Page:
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^that was what I was actually worried about. Hopefully this will be a temporary solution, but like sub mention, its probably best, for your interest as well as the bike to do a proper rebuild with new seals. If your going to do it, do it once and do it right- anonymous?


Sent from my iPhone using Motorcycle.com Free App
 

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I'm still replacing all my caliper seals and giving them a thorough cleaning as a precaution.
When did you honestly ride your Rc51 Sub?? I would think your issues are going to be from dry rot from not riding that thing....and that lovely Florida sun.:eek::D
 

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Did you get your brake issue resolved?


Mine was spongy and I replaced with new fluid and bled. Everything was all good and a week later I go to get on the bike and I can pull the lever all the way to the grip. If I pump it enough I can get the pressure built back up but its still very spongy.


i guess I'm getting air in somewhere so maybe a caliper rebuild is in my future
 

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Did you get your brake issue resolved?


Mine was spongy and I replaced with new fluid and bled. Everything was all good and a week later I go to get on the bike and I can pull the lever all the way to the grip. If I pump it enough I can get the pressure built back up but its still very spongy.


i guess I'm getting air in somewhere so maybe a caliper rebuild is in my future
Try bleeding your banjo bolt at the master first. Maybe you already did?
Do you see any signs of leaking at the caliper's pistons?
 

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Discussion Starter #16 (Edited)
I was going to report back soon, but since you asked.... I couldn't check until the forks/wheels/brakes were reattached on the bike, and then had to wait a month to see if there were any changes in lever action and feel. Now that I've done that, it seems I am still slowly getting air into the system as the lever is getting spongy and and the travel longer. I ordered new piston seals for the left caliper Monday. 8 seals (2X4) total. The quick and dirty fix didn't work for me.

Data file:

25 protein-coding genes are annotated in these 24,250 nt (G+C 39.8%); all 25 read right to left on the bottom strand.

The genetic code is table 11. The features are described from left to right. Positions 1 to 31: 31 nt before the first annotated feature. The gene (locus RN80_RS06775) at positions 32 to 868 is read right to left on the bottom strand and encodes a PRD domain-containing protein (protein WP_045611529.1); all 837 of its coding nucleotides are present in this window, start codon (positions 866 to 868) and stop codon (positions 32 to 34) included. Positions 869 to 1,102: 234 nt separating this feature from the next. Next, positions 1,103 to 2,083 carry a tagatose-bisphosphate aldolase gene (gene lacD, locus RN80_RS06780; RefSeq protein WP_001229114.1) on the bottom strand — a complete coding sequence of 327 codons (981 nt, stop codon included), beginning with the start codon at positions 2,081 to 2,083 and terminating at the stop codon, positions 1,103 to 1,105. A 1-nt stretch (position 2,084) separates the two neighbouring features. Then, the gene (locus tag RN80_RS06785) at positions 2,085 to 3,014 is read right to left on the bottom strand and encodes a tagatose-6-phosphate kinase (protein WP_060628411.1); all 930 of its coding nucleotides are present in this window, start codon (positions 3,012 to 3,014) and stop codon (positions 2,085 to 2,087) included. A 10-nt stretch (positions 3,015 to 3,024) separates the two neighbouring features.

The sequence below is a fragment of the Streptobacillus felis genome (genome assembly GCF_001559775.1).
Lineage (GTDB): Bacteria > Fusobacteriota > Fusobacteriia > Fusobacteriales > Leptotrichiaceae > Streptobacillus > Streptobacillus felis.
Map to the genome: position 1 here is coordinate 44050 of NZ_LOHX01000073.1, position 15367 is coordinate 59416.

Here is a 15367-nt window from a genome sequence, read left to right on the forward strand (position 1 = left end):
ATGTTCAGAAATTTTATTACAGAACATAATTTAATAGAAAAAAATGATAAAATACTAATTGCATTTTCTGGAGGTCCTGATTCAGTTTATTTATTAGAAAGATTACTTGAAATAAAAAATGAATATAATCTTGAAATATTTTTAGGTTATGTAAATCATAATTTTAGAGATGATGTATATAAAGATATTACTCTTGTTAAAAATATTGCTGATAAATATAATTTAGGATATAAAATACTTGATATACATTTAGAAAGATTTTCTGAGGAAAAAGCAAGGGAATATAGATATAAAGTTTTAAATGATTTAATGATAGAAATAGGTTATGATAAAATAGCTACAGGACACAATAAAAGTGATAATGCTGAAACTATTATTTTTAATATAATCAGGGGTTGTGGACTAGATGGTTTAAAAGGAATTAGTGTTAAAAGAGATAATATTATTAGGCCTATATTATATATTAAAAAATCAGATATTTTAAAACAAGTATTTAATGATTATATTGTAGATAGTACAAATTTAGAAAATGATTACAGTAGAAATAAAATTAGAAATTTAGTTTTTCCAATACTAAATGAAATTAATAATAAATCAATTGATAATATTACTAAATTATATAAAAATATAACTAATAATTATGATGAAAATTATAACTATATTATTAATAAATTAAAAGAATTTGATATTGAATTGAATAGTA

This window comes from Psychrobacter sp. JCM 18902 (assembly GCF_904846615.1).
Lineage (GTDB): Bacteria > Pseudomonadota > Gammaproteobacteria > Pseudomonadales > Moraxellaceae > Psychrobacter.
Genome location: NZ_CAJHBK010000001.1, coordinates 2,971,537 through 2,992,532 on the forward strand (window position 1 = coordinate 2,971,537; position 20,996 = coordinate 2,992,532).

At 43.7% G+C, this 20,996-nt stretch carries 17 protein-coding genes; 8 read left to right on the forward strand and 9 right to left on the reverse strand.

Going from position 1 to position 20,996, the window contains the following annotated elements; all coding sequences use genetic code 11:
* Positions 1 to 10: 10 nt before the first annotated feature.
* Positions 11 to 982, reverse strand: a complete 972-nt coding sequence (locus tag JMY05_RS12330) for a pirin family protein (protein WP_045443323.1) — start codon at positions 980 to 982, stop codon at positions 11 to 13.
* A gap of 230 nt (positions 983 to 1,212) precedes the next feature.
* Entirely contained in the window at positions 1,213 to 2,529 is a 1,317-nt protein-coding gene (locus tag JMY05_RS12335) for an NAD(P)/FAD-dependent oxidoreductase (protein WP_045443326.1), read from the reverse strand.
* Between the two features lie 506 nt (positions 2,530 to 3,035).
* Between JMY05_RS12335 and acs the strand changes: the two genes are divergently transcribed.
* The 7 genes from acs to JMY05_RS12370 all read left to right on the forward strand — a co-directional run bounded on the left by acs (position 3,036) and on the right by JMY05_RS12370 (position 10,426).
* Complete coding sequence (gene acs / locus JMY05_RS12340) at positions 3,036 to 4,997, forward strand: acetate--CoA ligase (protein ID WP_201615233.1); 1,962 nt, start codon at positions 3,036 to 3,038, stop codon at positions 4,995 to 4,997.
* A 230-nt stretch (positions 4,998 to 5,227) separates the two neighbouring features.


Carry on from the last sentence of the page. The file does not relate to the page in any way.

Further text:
It is pretty easy to check the calipers for leaks. A quick visual is likely good enough. Unbolt both front calipers and slide them off the rotors. Turn them over so you can get a good view of the inside of the calipers. My left caliper was a lot dirtier inside with a grungy wet look around the pistons. That crap also made the left fork tube dirtier, etc.

It may help to remove the brake pads as well. This is two bolts (the pins) per caliper, just remember to remove the brake pads before you unbolt the front calipers. Easy easy.
 

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Discussion Starter #17
Got my parts in today, and tonight I replaced the seals on the one caliper that had the original leak. This time there were some slivers of rubber inside the caliper. Definitely had a set of bad seals that were now letting go. We'll if the new seals fix the problem. Hope so.

I also found out that each part # had a pair of seals. Makes sense since there are two seals per piston and one seal is thinner than the other. So I now have spare seals to do the other caliper if it ever gives me problems.
 

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Discussion Starter #18
Hey, just wanted to update this thread. The caliper seals definitely went bad. No issues any more even almost a year later. The brakes rock again.